I drove the EX Premium that comes with all the bells and whistles, including leather seats, wireless charger, Harmon/Kardon sound system and center digital display on the instrument cluster. Throughout my trip, mostly used it to display fuel and battery consumption.
As most cars tend to do, the Niro PHEV has a slew of available driving assist options, and the EX Premium is outfitted with every single one. The list includes Blind Spot Detection, Lane Change Assist, Rear Cross Traffic Alert, Forward Collision Warning System, Autonomous Emergency Braking and Smart Cruise Control.
I turned on every safety feature I could have on, in particular, the Forward Collision Warning System, during my drive to make sure I didn’t get into an unwanted accident. It’s easy to lose your focus when you’ve been driving for hours on end.
12 hours and 572.1 miles later…
So how did my long trip go you may ask? It went great; a thoroughly comfortable ride. I started my drive in Irvine, made a pit stop at Zuma Beach along the scenic Malibu before hitting a ton of traffic on my way up the 101 highway to San Luis Obispo, 250 miles later. The next day, I made my way up to Salinas, the cut towards the coast to Monterey, afterwards heading up north on the Pacific Coast Highway narrowly missing Santa Cruz before finally making my way to San Francisco for good.
Along the way, I made a few pit stops to charge the battery. Using the Chargepoint app made this super easy, but you can also locate the charge stations through the built-in navigation system. This is imperative if you are looking for Level 2 chargers to quickly top off the battery.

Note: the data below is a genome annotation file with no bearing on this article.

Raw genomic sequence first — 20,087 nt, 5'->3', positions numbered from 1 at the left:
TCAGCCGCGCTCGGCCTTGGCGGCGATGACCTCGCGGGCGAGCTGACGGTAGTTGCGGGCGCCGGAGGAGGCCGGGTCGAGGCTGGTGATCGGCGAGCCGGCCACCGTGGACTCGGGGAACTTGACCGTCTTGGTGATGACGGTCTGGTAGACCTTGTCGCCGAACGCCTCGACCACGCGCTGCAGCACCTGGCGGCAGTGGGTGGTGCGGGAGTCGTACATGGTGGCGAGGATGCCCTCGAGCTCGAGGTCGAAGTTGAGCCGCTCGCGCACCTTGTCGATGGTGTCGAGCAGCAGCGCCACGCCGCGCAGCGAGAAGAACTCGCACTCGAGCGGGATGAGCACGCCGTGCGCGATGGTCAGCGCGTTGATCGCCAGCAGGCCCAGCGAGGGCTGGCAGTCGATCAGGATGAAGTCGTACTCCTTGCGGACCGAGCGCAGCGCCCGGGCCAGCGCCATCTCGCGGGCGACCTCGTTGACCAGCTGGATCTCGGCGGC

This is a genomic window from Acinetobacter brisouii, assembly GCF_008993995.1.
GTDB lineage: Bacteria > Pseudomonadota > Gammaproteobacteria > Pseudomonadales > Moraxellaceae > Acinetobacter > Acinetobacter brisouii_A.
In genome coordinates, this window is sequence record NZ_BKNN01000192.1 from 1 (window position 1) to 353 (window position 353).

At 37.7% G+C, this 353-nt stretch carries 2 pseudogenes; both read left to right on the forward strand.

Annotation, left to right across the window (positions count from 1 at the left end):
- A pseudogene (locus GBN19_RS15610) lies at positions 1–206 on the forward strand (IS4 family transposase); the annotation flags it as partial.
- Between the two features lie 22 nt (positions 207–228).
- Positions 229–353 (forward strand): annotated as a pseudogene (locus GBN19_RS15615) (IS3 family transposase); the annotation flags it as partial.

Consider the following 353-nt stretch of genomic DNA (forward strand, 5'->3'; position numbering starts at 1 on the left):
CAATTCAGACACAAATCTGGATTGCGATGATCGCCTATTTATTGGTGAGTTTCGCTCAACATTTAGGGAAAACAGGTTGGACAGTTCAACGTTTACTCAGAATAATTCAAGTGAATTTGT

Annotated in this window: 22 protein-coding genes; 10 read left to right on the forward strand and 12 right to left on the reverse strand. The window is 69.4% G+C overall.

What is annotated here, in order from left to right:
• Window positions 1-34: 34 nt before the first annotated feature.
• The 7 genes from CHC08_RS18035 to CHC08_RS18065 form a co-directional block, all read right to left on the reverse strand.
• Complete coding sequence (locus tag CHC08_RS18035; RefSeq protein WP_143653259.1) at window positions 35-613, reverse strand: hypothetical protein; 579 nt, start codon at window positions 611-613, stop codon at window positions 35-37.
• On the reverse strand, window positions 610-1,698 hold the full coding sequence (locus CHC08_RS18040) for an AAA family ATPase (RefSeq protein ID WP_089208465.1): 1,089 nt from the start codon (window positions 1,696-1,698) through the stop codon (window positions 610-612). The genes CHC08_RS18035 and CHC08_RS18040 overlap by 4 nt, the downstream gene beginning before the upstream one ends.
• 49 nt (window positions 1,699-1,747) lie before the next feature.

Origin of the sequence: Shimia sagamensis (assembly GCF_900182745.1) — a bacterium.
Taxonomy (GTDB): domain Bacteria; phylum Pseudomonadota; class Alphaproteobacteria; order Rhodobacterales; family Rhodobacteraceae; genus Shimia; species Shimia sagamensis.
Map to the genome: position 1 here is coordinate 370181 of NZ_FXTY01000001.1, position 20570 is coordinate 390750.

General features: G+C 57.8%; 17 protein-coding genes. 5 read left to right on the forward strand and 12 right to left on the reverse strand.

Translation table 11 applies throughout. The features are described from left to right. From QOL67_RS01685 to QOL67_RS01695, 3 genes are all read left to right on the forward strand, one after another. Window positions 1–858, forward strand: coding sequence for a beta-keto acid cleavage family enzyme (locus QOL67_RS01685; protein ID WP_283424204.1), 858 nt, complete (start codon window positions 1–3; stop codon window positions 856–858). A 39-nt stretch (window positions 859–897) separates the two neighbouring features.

In total, I spent 12 hours and 33 minutes driving, averaged 43.0 miles per gallon and drove 572.1 miles.
I wish I had more time with Kia Niro PHEV, because I wanted to put more miles on it. It is a fantastic long-distance vehicle. The leather seats I was in for twelve hours never once got uncomfortable, but in case you get stuck in the rear seats, there’s plenty of legroom to stretch out. Taking that into account, along with the impressive distance, means you cant hit the open road for a cross country trip without any worries.
Plug-In Hybrids offer the best of both worlds: you can drive knowing you are being eco conscious, but you also get the range you can’t get from an EV at the moment. As the bridge between gas and EVs is slowly met (in terms of range), these Plug-In Hybrids are the perfect in-between.
The 2018 Niro Plug-In Hybrid offers everything you’d look for in a crossover with plenty of space, solid looks, fantastic features and great efficiency.
Disclaimer: Kia invited TechnoBuffalo to participate in a three-day drive event in California. Meal and hotel accommodations were provided.